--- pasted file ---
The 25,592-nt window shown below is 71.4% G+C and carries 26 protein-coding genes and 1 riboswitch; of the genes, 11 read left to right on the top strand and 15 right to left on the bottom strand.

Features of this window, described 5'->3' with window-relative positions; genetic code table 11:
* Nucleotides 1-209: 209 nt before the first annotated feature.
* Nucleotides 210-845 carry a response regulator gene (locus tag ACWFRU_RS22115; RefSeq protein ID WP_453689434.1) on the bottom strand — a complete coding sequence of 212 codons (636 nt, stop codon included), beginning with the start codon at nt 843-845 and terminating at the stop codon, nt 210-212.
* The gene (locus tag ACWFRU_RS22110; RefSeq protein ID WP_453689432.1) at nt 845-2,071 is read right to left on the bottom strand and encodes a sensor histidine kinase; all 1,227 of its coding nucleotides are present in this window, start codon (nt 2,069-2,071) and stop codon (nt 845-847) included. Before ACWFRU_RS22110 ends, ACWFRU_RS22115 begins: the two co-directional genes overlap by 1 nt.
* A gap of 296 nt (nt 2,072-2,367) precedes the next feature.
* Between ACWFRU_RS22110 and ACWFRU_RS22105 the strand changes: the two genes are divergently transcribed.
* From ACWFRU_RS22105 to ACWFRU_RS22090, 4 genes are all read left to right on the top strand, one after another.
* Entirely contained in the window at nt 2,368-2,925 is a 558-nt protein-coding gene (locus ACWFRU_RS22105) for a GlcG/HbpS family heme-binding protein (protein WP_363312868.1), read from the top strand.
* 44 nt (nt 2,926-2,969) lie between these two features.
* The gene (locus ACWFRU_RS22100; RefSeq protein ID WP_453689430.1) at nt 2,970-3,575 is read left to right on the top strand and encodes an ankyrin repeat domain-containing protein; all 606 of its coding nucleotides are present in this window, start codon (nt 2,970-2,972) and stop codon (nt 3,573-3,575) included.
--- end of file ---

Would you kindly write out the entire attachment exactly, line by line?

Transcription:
The 25,592-nt window shown below is 71.4% G+C and carries 26 protein-coding genes and 1 riboswitch; of the genes, 11 read left to right on the top strand and 15 right to left on the bottom strand.

Features of this window, described 5'->3' with window-relative positions; genetic code table 11:
* Nucleotides 1-209: 209 nt before the first annotated feature.
* Nucleotides 210-845 carry a response regulator gene (locus tag ACWFRU_RS22115; RefSeq protein ID WP_453689434.1) on the bottom strand — a complete coding sequence of 212 codons (636 nt, stop codon included), beginning with the start codon at nt 843-845 and terminating at the stop codon, nt 210-212.
* The gene (locus tag ACWFRU_RS22110; RefSeq protein ID WP_453689432.1) at nt 845-2,071 is read right to left on the bottom strand and encodes a sensor histidine kinase; all 1,227 of its coding nucleotides are present in this window, start codon (nt 2,069-2,071) and stop codon (nt 845-847) included. Before ACWFRU_RS22110 ends, ACWFRU_RS22115 begins: the two co-directional genes overlap by 1 nt.
* A gap of 296 nt (nt 2,072-2,367) precedes the next feature.
* Between ACWFRU_RS22110 and ACWFRU_RS22105 the strand changes: the two genes are divergently transcribed.
* From ACWFRU_RS22105 to ACWFRU_RS22090, 4 genes are all read left to right on the top strand, one after another.
* Entirely contained in the window at nt 2,368-2,925 is a 558-nt protein-coding gene (locus ACWFRU_RS22105) for a GlcG/HbpS family heme-binding protein (protein WP_363312868.1), read from the top strand.
* 44 nt (nt 2,926-2,969) lie between these two features.
* The gene (locus ACWFRU_RS22100; RefSeq protein ID WP_453689430.1) at nt 2,970-3,575 is read left to right on the top strand and encodes an ankyrin repeat domain-containing protein; all 606 of its coding nucleotides are present in this window, start codon (nt 2,970-2,972) and stop codon (nt 3,573-3,575) included.